5. Tail–Other than as described. Extremely low set. Heavy or droopy in action.
  6. Pigment–Any deviation from described pigmentation; other than black or various tones of brown eye color; pink or partial pigmentation in nose, lips, eyes, or eye rims.
  7. Bite–Overshot or undershot.

Diseases of the Breed

The attention paid to Health in the Portuguese Water Dog community cannot be overstated. Our Owners and Breeders demonstrate astonishing care for the health and well being of these magnificent creatures. It’s been said by many a veterinarian – “I love these owners for all the attention and care (and testing) they do!” Yes, Portuguese Water Dog owners are passionate about the soundness of their dogs.

There are multiple committees focused on the various aspects of Water Dog health. Health related subjects, however, don’t end here. The PWDCA is proactive in meeting the needs of its members and their dogs. Each of our Health Committee members is knowledgeable and available to exchange information and ideas with owners and breeders. The well being of our dogs is an ongoing process and the PWDCA responds with new committees and research projects when an important need arises.

In addition to the committees, one major effort is the Portuguese Water Dog Health and Litter Database, which was launched in August of 2005. This provides the opportunity for owners and breeders to share information on the health status of their PWDs in conjunction with the committee focus. It is an online database to which participants can refer in order to make informed decisions for the betterment and perpetuation of the breed.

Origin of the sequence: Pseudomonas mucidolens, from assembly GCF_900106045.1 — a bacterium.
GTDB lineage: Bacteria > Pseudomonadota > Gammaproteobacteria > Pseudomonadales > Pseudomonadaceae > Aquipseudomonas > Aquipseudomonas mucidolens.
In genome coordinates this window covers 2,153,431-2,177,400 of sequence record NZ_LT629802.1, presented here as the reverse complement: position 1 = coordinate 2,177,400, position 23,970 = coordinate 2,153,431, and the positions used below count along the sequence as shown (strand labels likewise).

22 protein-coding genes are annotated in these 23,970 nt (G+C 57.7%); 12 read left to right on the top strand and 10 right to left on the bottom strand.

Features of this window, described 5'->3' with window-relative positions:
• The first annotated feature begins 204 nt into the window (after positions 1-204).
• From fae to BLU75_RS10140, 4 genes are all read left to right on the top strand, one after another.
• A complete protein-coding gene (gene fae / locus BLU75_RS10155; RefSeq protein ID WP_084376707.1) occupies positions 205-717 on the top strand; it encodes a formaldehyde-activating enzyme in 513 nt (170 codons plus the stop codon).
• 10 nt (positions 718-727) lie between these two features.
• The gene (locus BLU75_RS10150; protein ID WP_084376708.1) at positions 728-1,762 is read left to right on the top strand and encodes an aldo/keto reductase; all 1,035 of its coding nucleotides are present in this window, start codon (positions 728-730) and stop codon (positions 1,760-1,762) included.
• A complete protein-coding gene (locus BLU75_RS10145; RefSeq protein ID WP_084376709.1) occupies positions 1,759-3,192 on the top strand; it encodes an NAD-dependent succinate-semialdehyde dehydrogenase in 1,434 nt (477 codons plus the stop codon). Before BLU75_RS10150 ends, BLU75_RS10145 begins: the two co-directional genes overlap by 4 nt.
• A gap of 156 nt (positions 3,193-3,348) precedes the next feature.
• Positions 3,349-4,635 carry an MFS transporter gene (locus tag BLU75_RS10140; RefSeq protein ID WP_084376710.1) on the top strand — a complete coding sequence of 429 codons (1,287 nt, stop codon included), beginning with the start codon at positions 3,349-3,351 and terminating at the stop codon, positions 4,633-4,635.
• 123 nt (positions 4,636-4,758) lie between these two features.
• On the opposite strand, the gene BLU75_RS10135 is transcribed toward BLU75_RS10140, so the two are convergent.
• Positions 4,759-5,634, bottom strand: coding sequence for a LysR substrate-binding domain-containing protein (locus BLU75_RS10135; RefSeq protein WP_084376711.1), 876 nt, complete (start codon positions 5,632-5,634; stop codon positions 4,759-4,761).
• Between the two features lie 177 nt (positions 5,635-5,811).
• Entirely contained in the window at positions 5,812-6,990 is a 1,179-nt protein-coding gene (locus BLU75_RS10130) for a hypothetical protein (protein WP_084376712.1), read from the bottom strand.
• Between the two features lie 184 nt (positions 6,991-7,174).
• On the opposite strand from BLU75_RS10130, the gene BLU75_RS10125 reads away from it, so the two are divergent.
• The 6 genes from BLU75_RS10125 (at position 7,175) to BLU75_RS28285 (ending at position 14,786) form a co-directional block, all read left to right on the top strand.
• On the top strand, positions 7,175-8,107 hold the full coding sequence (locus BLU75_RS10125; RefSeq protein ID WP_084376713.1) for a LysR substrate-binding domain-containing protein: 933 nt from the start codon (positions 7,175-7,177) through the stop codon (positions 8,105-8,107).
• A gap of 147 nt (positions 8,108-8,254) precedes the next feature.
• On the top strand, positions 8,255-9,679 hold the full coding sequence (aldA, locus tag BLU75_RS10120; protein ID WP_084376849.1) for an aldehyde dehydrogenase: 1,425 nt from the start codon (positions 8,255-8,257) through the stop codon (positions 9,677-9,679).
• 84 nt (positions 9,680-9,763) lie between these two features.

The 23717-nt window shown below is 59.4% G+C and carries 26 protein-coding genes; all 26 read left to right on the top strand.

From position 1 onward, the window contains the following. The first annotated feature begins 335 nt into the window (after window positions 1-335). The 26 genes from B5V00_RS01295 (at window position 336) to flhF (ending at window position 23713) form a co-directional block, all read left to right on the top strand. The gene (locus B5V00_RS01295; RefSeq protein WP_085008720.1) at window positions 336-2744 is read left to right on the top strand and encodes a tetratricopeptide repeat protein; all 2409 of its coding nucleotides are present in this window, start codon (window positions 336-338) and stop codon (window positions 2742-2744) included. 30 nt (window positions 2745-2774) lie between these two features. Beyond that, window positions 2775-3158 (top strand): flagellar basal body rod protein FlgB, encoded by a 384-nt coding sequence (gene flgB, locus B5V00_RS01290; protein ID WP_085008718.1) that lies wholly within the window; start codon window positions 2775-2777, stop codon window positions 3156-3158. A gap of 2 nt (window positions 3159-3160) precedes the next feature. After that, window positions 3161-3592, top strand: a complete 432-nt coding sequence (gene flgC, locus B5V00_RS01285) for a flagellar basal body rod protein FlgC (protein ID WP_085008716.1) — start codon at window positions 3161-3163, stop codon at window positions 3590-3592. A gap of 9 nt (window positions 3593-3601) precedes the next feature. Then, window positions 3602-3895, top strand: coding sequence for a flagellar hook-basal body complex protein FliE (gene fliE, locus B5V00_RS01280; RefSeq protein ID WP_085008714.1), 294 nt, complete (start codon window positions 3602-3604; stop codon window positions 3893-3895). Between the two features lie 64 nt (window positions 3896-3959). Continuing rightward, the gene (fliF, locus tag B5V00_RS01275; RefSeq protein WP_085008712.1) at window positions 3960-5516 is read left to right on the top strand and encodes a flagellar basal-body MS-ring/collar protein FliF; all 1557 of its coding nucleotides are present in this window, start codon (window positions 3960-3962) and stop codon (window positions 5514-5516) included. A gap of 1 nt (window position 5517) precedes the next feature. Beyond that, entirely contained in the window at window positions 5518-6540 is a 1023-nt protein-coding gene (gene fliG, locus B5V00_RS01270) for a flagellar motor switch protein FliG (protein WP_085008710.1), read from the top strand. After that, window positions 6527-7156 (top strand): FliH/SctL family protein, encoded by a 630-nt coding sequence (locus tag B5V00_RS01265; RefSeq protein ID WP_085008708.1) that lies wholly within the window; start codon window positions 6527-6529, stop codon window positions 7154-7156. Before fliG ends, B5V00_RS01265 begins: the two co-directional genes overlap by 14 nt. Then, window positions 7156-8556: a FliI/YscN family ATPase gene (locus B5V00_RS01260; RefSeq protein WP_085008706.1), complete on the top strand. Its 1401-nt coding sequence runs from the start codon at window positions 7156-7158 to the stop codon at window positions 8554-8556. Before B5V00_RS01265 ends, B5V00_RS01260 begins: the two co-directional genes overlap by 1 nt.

Another effort involving more than 600 Portuguese Water Dogs today has been in existence since 1996. It is the Georgie Project that is a collaboration between owners and breeders of Portuguese Water Dogs and scientists at the University of Utah. It’s named in memory of Georgie, a Portuguese Water Dog that died of an auto immune disease. Georgie’s death brought together individuals who have cooperated to create this study. To learn more about genetics and the specific studies of Portuguese Water Dogs, you can visit the Georgie Project website.

For more information, please visit the health conditions section of the Portugese Water Dog Club of America website and the PWD Health & Litter Database.

A series of health related articles from the 2013 AKC Canine Health Foundation Parent Club Conference are a good resource to learn about different health related illnesses and injury related research.

Maddie on our boat in Maine.

PWD Informational Links

Portugese Water Dog Club of America

Mayflower Portugese Water Dog Club

PWDs NE (Maine/New Hampshire/Massachusetts Club)

Nutmeg PWD Club (Connecticut and Northeast Club)

Westminster Kennel Club

American Kennel Club

The Georgie Project – Description of a Collaborative Project between Genetic Researchers and PWD Breeders to Better Understand Canine and PWD Genetics

PWD Foundation – The Foundation Raises and Donates Money to Researchers Investigating Heatlh Issues of Concern to PWD Owners and Breeders

PWD Pedigree Study Group – Database Devoted to Creating the Most Complete Listing of PWD Pedigrees

PWDCA Health & Litter Database – The Portuguese Water Dog of America’s Database for Registering Litters and Keeping Up-to-Date Health Information on All Dogs/Bitches Arising from those Litters


Contact Us

Paula Markiewicz
Dandelion Portuguese Water Dogs

Email: info@dandelionpwds.com
Phone: 508-375-0053

We are located in East Sandwich, Cape Cod, Massachusetts